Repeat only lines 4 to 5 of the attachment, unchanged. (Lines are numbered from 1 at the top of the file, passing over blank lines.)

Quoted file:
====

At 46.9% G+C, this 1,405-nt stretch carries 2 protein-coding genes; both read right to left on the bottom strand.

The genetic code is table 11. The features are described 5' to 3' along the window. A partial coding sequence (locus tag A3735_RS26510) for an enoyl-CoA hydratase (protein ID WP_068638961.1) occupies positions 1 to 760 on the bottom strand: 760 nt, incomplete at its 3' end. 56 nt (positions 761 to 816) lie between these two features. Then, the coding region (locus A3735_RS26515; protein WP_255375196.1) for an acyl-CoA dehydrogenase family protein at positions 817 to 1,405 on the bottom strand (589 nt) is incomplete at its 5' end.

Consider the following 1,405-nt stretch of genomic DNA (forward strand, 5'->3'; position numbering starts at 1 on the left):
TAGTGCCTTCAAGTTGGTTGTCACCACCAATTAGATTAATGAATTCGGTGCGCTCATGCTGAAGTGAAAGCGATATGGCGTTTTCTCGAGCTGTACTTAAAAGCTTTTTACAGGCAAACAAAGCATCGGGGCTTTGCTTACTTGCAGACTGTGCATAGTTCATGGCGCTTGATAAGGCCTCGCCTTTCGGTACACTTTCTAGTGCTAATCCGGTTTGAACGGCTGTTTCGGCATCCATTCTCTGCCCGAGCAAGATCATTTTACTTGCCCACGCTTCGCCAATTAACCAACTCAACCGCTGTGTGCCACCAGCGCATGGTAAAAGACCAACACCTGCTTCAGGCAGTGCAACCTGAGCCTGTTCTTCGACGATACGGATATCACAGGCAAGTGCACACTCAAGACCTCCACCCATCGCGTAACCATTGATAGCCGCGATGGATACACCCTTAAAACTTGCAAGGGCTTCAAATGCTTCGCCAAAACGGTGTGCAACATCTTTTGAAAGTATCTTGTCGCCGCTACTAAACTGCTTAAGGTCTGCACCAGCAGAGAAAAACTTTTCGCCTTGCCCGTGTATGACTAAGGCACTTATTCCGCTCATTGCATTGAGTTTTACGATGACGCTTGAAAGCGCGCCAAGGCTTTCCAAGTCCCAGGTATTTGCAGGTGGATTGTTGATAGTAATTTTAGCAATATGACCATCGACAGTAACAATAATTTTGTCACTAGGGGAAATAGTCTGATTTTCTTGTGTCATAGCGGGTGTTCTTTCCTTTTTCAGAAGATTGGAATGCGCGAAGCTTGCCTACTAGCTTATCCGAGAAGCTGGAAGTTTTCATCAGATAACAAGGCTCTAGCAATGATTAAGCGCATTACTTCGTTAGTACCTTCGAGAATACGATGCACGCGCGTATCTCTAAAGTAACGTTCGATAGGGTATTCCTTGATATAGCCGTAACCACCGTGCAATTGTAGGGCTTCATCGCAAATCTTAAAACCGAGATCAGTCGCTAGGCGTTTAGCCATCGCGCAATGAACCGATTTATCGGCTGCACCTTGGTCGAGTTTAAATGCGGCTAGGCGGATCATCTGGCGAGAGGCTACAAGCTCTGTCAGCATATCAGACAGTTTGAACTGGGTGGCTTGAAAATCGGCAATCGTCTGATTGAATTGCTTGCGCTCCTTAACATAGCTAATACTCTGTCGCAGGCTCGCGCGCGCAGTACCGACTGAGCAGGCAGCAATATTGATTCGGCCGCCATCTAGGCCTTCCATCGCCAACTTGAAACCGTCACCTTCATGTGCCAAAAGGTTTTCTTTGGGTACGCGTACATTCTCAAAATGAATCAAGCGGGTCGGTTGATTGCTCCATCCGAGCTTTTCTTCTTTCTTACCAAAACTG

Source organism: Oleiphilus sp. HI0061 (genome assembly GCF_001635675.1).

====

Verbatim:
TAGTGCCTTCAAGTTGGTTGTCACCACCAATTAGATTAATGAATTCGGTGCGCTCATGCTGAAGTGAAAGCGATATGGCGTTTTCTCGAGCTGTACTTAAAAGCTTTTTACAGGCAAACAAAGCATCGGGGCTTTGCTTACTTGCAGACTGTGCATAGTTCATGGCGCTTGATAAGGCCTCGCCTTTCGGTACACTTTCTAGTGCTAATCCGGTTTGAACGGCTGTTTCGGCATCCATTCTCTGCCCGAGCAAGATCATTTTACTTGCCCACGCTTCGCCAATTAACCAACTCAACCGCTGTGTGCCACCAGCGCATGGTAAAAGACCAACACCTGCTTCAGGCAGTGCAACCTGAGCCTGTTCTTCGACGATACGGATATCACAGGCAAGTGCACACTCAAGACCTCCACCCATCGCGTAACCATTGATAGCCGCGATGGATACACCCTTAAAACTTGCAAGGGCTTCAAATGCTTCGCCAAAACGGTGTGCAACATCTTTTGAAAGTATCTTGTCGCCGCTACTAAACTGCTTAAGGTCTGCACCAGCAGAGAAAAACTTTTCGCCTTGCCCGTGTATGACTAAGGCACTTATTCCGCTCATTGCATTGAGTTTTACGATGACGCTTGAAAGCGCGCCAAGGCTTTCCAAGTCCCAGGTATTTGCAGGTGGATTGTTGATAGTAATTTTAGCAATATGACCATCGACAGTAACAATAATTTTGTCACTAGGGGAAATAGTCTGATTTTCTTGTGTCATAGCGGGTGTTCTTTCCTTTTTCAGAAGATTGGAATGCGCGAAGCTTGCCTACTAGCTTATCCGAGAAGCTGGAAGTTTTCATCAGATAACAAGGCTCTAGCAATGATTAAGCGCATTACTTCGTTAGTACCTTCGAGAATACGATGCACGCGCGTATCTCTAAAGTAACGTTCGATAGGGTATTCCTTGATATAGCCGTAACCACCGTGCAATTGTAGGGCTTCATCGCAAATCTTAAAACCGAGATCAGTCGCTAGGCGTTTAGCCATCGCGCAATGAACCGATTTATCGGCTGCACCTTGGTCGAGTTTAAATGCGGCTAGGCGGATCATCTGGCGAGAGGCTACAAGCTCTGTCAGCATATCAGACAGTTTGAACTGGGTGGCTTGAAAATCGGCAATCGTCTGATTGAATTGCTTGCGCTCCTTAACATAGCTAATACTCTGTCGCAGGCTCGCGCGCGCAGTACCGACTGAGCAGGCAGCAATATTGATTCGGCCGCCATCTAGGCCTTCCATCGCCAACTTGAAACCGTCACCTTCATGTGCCAAAAGGTTTTCTTTGGGTACGCGTACATTCTCAAAATGAATCAAGCGGGTCGGTTGATTGCTCCATCCGAGCTTTTCTTCTTTCTTACCAAAACTG

Source organism: Oleiphilus sp. HI0061 (genome assembly GCF_001635675.1).